As a general rule, the most successful man in life is the man who has the best information
A decision by the Chinese government to slash production of rare earth elements (REEs) has spooked customers of the materials used in everything from cell phones to electric vehicles to smart bombs. And for those who follow the rare earths market, it’s like deja vu back to 2009, when China suddenly reduced its exports of REEs by 40%.
Bloomberg covered the story and published it on Wednesday. The article says that for the second half of 2018, China’s quota for rare earths separation and smelting has been cut by 36%, quoting research firm Adamas Intelligence. That means 45,000 tonnes will be produced – only providing enough material for domestic manufacturers. The move is a shock, since buyers had seen the H1 quota rise 40% from the first half of 2017, to 70,000 tonnes.
China typically supplies about 80% of the global rare earths market, or 156,000 tonnes. The only supplier outside China right now is Lynas Corp, which mines REEs from its Mount Weld Mine in Western Australia and processes them in Malaysia. But speculation that the plant will be assessed by Malaysian authorities (its operating license is up for renewal next September) dented the company’s stock price by 23% and has further rattled manufacturers who are worried about their supply chains.
Electric automakers, consumer electronics manufacturers, clean energy technology industry leaders and the military–industrial complex are concerned.
The last time that China manipulated the REE market by putting a cap on exports, in 2009, prices exploded up to 2,000%, sparking a global hunt for the 17 elements on the periodic table, and an investor frenzy as hundreds of junior rare earths companies formed and began exploring for deposits. For some, stockholders enjoyed great runs, but no company has so far succeeded in building a new mine.
The restriction on rare earth elements by China, the primary producer, comes at a particularly bad time for the United States. Not only will it mean higher prices of inputs for US high-tech manufacturers, it also puts a sharper focus on US insecurity of supply of critical minerals needed for national defense, including rare earth elements. China supplied nearly 60% of the $234 million worth of REEs imported into America last year according to the US International Trade Commission – five times more than the next largest exporters, France and Japan.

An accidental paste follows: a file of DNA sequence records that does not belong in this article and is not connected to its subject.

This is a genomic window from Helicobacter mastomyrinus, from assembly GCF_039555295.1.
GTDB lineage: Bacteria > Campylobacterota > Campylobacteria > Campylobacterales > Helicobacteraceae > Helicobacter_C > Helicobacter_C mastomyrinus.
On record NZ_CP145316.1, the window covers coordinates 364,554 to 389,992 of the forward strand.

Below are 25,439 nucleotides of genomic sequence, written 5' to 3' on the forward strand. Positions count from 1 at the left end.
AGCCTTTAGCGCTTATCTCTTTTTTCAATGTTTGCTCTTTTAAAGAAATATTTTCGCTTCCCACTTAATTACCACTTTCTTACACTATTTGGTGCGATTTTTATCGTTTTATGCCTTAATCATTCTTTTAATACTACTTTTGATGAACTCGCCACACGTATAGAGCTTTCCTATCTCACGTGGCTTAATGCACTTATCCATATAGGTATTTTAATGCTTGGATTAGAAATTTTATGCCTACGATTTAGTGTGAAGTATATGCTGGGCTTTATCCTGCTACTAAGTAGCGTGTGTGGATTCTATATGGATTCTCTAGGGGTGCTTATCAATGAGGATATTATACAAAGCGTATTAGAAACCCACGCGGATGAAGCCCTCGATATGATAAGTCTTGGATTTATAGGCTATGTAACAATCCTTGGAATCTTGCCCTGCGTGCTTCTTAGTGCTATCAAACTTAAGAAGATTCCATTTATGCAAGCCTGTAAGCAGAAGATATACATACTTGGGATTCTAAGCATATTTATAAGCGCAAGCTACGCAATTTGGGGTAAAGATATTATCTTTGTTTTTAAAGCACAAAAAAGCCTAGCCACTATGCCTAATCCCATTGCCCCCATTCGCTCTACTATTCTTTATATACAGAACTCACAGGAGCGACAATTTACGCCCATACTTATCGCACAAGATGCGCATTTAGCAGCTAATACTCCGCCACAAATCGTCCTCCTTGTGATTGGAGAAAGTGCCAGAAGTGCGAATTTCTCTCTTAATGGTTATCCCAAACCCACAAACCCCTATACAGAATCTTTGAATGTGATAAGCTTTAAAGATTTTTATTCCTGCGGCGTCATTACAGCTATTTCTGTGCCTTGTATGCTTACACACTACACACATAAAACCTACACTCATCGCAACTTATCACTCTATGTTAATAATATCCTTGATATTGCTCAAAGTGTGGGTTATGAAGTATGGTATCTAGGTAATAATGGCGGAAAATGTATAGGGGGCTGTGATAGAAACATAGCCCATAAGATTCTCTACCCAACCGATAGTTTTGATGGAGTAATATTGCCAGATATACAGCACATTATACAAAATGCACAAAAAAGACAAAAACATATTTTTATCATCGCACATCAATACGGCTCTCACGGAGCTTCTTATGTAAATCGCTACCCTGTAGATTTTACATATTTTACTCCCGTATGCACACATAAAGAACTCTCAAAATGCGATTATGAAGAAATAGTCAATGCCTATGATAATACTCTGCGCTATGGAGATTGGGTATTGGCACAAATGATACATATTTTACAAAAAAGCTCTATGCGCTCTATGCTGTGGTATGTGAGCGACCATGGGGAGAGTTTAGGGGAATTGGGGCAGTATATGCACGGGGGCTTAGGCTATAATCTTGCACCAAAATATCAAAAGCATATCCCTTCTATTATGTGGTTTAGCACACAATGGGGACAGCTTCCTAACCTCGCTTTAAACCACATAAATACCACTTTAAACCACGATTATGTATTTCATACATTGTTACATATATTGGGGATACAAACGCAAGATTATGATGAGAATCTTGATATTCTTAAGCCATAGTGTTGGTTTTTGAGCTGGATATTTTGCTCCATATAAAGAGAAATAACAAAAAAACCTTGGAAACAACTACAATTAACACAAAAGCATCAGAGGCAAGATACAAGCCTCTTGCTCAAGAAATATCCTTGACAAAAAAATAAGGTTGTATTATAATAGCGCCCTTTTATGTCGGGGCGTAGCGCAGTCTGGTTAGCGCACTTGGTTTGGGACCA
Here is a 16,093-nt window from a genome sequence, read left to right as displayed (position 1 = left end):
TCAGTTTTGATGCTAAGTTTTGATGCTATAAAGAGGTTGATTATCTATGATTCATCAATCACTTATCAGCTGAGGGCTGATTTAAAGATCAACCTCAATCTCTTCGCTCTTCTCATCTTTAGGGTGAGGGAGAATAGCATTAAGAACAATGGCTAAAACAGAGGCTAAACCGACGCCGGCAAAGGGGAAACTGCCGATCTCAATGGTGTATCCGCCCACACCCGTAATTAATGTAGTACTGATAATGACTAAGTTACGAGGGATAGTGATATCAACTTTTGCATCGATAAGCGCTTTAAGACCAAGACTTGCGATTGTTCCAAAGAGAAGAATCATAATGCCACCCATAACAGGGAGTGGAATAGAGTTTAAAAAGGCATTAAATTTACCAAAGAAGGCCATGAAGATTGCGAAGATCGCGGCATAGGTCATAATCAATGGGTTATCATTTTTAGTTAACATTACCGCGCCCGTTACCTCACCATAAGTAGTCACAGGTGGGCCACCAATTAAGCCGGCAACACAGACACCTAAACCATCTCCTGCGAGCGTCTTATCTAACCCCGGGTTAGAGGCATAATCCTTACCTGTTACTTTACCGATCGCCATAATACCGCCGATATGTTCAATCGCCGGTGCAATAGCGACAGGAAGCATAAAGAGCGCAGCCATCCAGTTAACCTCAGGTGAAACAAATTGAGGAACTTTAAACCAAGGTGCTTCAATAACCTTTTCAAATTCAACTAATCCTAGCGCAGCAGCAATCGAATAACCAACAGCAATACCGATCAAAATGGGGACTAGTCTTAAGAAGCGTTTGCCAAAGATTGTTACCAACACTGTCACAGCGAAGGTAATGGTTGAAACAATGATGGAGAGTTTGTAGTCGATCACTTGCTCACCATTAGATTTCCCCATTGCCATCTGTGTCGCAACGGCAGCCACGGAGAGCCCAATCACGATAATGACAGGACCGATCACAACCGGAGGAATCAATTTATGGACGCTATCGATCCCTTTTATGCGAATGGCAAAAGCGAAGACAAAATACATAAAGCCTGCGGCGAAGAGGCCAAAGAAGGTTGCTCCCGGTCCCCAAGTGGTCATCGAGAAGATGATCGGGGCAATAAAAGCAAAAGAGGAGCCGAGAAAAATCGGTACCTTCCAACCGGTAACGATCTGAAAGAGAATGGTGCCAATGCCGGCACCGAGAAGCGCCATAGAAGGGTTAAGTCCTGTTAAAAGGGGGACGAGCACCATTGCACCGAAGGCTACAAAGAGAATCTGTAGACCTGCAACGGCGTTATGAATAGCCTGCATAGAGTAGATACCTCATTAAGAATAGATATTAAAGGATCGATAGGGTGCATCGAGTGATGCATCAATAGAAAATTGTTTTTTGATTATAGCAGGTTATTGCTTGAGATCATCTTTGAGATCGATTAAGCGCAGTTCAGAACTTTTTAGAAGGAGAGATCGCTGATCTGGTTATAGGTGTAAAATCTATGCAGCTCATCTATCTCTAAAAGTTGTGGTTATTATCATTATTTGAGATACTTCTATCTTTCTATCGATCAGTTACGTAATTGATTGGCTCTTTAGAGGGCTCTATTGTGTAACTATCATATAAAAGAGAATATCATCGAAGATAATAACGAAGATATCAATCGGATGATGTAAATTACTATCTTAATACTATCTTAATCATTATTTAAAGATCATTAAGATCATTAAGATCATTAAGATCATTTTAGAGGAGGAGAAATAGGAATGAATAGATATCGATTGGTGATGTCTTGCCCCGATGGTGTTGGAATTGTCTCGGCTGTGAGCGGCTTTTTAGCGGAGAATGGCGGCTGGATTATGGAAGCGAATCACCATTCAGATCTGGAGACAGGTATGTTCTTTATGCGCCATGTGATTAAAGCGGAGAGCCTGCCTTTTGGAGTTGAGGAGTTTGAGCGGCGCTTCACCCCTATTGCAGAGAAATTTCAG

China and the United States are embroiled in a trade war that shows no signs of letting up. As part of the tit for tat tariff exchange, in July the US imposed a 10% tariff on rare earths as part of $200 billion in tariffs levied on China. However, perhaps thinking better of it, the Trump Administration in September withdrew rare earths from the list of targeted Chinese imports.
That’s definitely a good thing, because Trump recently upped the ante on nuclear weapons. Building missiles and other military hardware requires rare earths.
The President is threatening to abandon the 1987 INF Treaty between the US and Russia because Russia is not abiding by it. Russia has reportedly been testing ground-launched cruise missiles banned by the treaty since 2013. And China isn’t party to the treaty, allowing Beijing to advance its missile program unencumbered by a nuclear arm ban. This has put the US in a vulnerable position, militarily.